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Alcohol-Related Fatality Trends in New York

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Each year the National Highway Traffic Safety Administration (NHTSA) tracks the number of motor vehicle accident fatalities across the United States. The NHTSA also tracks the number of fatalities caused by alcohol impairment. According to the NHTSA, an alcohol-impaired driving fatality is “a fatality in a crash involving a driver or motorcycle rider (operator) with a BAC of .08 g/dL or greater.”NHTSA reports reveal the country as a whole experienced an increase in fatalities connected to alcohol-related crashes. NHTSA reported a 4.6% increase in these deaths from 2011 to 2012, using its most recent set of data.

As in other states, New York has seen a slight increase in alcohol-related crash fatalities, though a decreasing trend had been prevalent. From 2006 to 2009, NY alcohol-impaired accident fatalities steadily decreased. However, in 2010, the number jumped from 318 in 2009 to 364. A dip occurred in 2011 with 328 fatalities, but rose again in 2012 to 344 fatalities.

A 2012 report from the New York Governor’s Traffic Safety Committee highlighted certain measures the state government planned to initiate in 2013. These initiatives were in part designed to decrease impaired driving fatalities throughout the state. Such measures included numerous public campaigns to raise awareness about the dangers of impaired driving, as well as the legal consequences of driving while impaired or intoxicated. Without more recent data from 2013 and beyond, it is difficult to determine the success or failure of these statewide campaigns.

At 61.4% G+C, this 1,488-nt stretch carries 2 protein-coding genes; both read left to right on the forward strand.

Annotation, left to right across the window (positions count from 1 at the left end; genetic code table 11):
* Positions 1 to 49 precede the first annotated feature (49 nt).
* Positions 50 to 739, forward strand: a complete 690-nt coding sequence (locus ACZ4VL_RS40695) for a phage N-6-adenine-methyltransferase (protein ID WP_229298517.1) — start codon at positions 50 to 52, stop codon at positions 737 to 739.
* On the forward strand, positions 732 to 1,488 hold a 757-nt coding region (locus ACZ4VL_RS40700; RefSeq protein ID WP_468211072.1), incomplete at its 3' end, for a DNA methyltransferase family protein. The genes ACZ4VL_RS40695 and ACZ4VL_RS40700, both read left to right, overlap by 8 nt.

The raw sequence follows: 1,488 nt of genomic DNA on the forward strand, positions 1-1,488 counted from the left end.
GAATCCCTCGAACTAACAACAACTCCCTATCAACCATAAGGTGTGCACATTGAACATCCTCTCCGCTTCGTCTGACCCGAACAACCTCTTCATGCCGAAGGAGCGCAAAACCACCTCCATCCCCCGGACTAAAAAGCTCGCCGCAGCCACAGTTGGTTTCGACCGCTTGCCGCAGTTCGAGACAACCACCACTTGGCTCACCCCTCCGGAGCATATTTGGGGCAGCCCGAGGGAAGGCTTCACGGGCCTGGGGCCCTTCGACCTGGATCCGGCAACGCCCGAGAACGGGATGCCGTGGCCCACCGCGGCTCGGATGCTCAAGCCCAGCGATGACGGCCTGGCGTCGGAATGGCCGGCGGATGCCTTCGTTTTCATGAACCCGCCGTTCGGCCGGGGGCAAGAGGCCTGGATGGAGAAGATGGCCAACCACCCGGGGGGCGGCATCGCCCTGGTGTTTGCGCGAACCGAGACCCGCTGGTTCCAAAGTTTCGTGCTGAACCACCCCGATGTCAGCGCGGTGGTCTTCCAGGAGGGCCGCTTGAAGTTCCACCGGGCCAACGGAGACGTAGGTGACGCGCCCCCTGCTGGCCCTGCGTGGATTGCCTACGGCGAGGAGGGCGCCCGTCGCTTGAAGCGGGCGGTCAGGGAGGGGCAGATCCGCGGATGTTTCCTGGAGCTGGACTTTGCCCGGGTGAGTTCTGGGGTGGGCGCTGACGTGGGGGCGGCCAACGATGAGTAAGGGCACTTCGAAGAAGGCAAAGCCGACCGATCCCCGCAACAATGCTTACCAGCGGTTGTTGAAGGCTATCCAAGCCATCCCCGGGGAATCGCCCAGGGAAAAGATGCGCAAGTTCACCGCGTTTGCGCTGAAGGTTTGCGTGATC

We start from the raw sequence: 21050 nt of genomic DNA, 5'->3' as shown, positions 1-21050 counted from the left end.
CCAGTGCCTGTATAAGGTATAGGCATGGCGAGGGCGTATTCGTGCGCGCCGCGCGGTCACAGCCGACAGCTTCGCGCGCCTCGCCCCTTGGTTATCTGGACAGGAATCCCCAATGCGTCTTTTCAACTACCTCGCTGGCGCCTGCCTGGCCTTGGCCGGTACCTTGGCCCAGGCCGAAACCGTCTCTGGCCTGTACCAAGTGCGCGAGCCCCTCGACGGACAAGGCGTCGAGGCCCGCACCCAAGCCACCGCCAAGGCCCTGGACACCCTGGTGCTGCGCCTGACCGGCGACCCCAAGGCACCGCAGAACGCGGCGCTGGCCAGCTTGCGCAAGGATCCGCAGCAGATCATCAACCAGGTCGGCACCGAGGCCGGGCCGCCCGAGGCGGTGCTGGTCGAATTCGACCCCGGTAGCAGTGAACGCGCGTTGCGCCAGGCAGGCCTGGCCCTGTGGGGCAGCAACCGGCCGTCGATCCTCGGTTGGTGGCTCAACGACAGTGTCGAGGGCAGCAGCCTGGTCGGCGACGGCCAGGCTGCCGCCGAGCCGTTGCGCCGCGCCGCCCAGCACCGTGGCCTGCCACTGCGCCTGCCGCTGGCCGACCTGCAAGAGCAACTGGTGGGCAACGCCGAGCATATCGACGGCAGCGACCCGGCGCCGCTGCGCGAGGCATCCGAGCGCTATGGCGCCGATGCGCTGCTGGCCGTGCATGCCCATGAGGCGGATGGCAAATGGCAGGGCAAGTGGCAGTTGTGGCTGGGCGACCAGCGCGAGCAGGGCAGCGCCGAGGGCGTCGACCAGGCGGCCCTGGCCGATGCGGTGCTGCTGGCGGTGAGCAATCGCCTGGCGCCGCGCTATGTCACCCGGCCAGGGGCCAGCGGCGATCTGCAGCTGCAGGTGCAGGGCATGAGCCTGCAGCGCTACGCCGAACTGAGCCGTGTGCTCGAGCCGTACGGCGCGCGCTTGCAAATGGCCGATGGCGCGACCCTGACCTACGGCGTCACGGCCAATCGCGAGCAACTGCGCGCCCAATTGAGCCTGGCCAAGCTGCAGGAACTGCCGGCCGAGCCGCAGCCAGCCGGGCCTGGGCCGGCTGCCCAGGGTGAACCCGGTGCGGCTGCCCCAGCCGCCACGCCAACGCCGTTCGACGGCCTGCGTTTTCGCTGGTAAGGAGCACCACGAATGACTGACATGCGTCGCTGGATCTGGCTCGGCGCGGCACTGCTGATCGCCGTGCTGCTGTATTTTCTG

Even without hard facts to judge New York’s awareness campaigns, the presence of such campaigns has certainly been felt. A part of these programs is increased sobriety checkpoints. Police are allowed to set up these checkpoints that require drivers to stop. Law enforcement use these checkpoints to crackdown on impaired and intoxicated driving throughout the year, though they are particularly common around holidays when drivers may be more likely to drink. New York allows police officers to require any suspected impaired driver to submit to a chemical breath test. These breathalyzer tests detect the driver’s blood alcohol level by analyzing his or her breath. However, breathalyzer tests have a documented history of inaccuracies. In fact, these chemical tests do not take into account several factors that could affect a blood alcohol reading. For example, a driver’s age, weight, and ingestion of medication could potentially lead to false results.

Despite the common problems that can affect breath tests, it is unlawful for a driver to refuse to submit to a blood alcohol chemical test. When a motorist refuses to submit to a chemical test of their breath, blood, or urine related to a DWI stop, that driver can be charged with a DWI Chemical Test Refusal. Upon conviction for this charge, that driver can face a driver’s license revocation of 12 to 18 months, and a fine of up to $750. These penalties are in addition to any penalties resulting from a DWI conviction.

As New York continues to enact programs designed to decrease drinking and driving, it is increasingly likely sobriety checkpoints will continue to remain a strong presence throughout the state.

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